I want to encourage people to stop taking their cars, and start walking, riding mass transit, or riding a bike. Or not going out at all.
I want to concentrate on the suburban and rural population, since everything these days seems directly aimed at urbanized populations. And let’s face it, we’ve got a whole country in between the two coasts.
I want to save the Post Office.
I want to fix the subway system.
I want to do digital consumption right, and beat Netflix or Spotify or Rdio, or, or, or.
I want to create a new To-Do system that acknowledges that you must give things up to achieve everything.
Continuing on… I want to give personalities to bikes, and add them to the network of things. We already give personalities to our bikes. We speak to them, and they speak to us. How does your bike talk to you? How do you talk back to it? Who’s the dominant player in the relationship? How do you find similar bikes and people?
Continuing on… Customization and self-actualization: There’s always a compromise when you customize an object from a canned set of choices. And there’s compromise when you pay someone else to make something that is bespoke. They’re going to make something based on their own experience, and their perception of you.
Customization can bring you visibility, enable visibility. I’m thinking particularly here about clothing, and how our choices in clothing can automatically associate you with a tribe. Girls wearing boy clothes = lesbian. People where sports jersey = fans. We choose these things bc we are trying to broadcast to the world (or at least to the people that we want to reach) that we are something, whether it’s true or not.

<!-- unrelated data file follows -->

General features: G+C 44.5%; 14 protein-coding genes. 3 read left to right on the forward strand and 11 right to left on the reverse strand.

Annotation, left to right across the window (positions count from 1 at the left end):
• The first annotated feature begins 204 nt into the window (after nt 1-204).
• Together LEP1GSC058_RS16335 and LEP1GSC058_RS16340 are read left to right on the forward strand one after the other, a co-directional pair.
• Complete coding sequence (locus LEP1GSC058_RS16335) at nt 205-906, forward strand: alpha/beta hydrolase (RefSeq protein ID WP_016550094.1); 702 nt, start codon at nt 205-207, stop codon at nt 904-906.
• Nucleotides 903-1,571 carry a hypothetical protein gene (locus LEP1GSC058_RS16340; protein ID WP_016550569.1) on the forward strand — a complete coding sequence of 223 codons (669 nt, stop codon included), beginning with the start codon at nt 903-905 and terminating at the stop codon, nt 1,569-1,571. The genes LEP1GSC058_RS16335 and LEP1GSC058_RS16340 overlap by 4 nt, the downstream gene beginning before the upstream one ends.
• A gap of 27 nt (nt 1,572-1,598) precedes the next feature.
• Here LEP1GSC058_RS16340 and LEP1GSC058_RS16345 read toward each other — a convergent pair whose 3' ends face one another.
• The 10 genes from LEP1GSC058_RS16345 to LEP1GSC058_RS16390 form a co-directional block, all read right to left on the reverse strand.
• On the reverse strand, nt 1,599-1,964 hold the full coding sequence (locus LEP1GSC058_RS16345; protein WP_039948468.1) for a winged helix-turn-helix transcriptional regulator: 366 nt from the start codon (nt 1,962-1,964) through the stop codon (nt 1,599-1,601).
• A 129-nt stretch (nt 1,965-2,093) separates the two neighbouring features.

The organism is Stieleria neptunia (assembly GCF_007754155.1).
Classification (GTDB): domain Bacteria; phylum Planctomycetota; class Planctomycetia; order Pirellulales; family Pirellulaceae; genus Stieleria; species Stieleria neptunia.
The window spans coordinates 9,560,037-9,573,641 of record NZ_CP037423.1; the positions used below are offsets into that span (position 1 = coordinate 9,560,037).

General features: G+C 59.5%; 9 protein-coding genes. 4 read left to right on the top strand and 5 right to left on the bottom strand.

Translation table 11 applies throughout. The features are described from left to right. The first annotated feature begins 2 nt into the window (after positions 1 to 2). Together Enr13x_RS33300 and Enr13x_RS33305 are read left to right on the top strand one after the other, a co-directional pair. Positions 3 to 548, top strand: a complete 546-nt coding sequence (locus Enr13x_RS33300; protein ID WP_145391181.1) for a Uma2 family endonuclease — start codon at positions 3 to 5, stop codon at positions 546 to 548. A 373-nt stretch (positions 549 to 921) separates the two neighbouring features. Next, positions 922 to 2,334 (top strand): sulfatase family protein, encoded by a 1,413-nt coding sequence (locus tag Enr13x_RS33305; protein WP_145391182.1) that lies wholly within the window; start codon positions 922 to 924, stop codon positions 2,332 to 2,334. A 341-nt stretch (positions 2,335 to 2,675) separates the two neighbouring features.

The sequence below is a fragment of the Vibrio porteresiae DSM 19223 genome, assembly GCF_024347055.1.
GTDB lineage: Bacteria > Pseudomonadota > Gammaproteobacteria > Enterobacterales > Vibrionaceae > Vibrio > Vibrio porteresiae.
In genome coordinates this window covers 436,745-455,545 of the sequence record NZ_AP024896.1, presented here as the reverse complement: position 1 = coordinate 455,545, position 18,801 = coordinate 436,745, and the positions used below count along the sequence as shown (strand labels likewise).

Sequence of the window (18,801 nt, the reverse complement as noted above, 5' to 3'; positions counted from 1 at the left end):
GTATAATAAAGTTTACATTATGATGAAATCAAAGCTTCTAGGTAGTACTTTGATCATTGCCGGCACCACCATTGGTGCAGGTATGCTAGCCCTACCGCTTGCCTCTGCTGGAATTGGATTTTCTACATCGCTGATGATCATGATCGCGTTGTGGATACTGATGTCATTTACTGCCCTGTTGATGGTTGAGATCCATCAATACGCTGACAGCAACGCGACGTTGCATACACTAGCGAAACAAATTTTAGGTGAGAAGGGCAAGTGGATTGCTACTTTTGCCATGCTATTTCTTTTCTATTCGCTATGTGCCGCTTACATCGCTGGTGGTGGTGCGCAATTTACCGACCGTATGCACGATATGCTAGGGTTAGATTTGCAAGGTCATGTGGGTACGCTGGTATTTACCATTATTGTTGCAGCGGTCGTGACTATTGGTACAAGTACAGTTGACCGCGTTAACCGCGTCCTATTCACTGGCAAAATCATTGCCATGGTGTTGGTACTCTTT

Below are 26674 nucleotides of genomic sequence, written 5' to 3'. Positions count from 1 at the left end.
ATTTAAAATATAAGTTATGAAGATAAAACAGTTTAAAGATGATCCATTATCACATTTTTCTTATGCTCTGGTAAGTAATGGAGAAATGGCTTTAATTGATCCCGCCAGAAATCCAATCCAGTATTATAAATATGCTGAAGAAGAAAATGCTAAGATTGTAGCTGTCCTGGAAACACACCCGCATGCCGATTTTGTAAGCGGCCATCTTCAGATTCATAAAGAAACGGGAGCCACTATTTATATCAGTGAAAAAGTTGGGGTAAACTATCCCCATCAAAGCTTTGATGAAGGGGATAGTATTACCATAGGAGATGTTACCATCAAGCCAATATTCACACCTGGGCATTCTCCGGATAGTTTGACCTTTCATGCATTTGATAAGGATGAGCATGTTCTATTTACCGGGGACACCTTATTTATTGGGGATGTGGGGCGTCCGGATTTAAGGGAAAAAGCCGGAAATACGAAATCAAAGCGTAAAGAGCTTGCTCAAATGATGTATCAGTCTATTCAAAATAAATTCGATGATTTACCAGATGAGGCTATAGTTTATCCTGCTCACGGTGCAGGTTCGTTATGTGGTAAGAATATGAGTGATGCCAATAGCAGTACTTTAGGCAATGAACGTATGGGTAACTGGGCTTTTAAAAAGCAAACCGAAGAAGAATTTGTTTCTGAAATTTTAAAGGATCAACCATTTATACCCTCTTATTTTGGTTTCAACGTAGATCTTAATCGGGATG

What do people customize that is invisible? Speaking patterns, accents. Underwear. Organizational structures (computer, paper files, desk setup). Fantasies. Future selves. Diets/eating patterns, exercise patterns (these things customize the body). Schedules. Truth to tell, there isn’t much that’s invisible.
Are there ways to measure customization?
Off the top of my head, you could simply use your senses to observe. You’d need to glean things from those observations. If we’re talking about an online system or a retail situation, watching the inventory that goes in and out based on customizations is one way. If we’re talking about clothing, we can anticipate customization trends simple through averages (average sizes, normal colors, etc).
Customization is a feedback mechanism which we can learn from to produce new products. How do people hack at tools to make them work for them? Can that be a product on its own?
How do you turn someone who customizes things into someone who makes them instead?
What are the most important things to customize in order to make something on your own?
How does customization enable you to do more? It allows you to work in your own way and speaks honestly about either who you are, or who you want to be (this is self-actualization). In Frank’s words: customization is a confession…
What about the performance of customization? How do we dramatize it? Do we quietly customize things and let them speak for themselves? Or do we do it loudly, either in process or result, and have that individuality scream? Both, obviously, but why do people choose one over the other?
What drives people to want to customize?
What environments do we customize in? Home, personal items, work space, cars, clothes…
The fact is though, that I’m psyching myself out. And I don’t mean this in a mean way, but I’ve really blown this thing up. I’ve made this bigger than I can handle, I am hyperventilating and over-gripping on the start holds of a climb I know I can do. I’m afraid to get started.
I need to breathe. I need to shake out.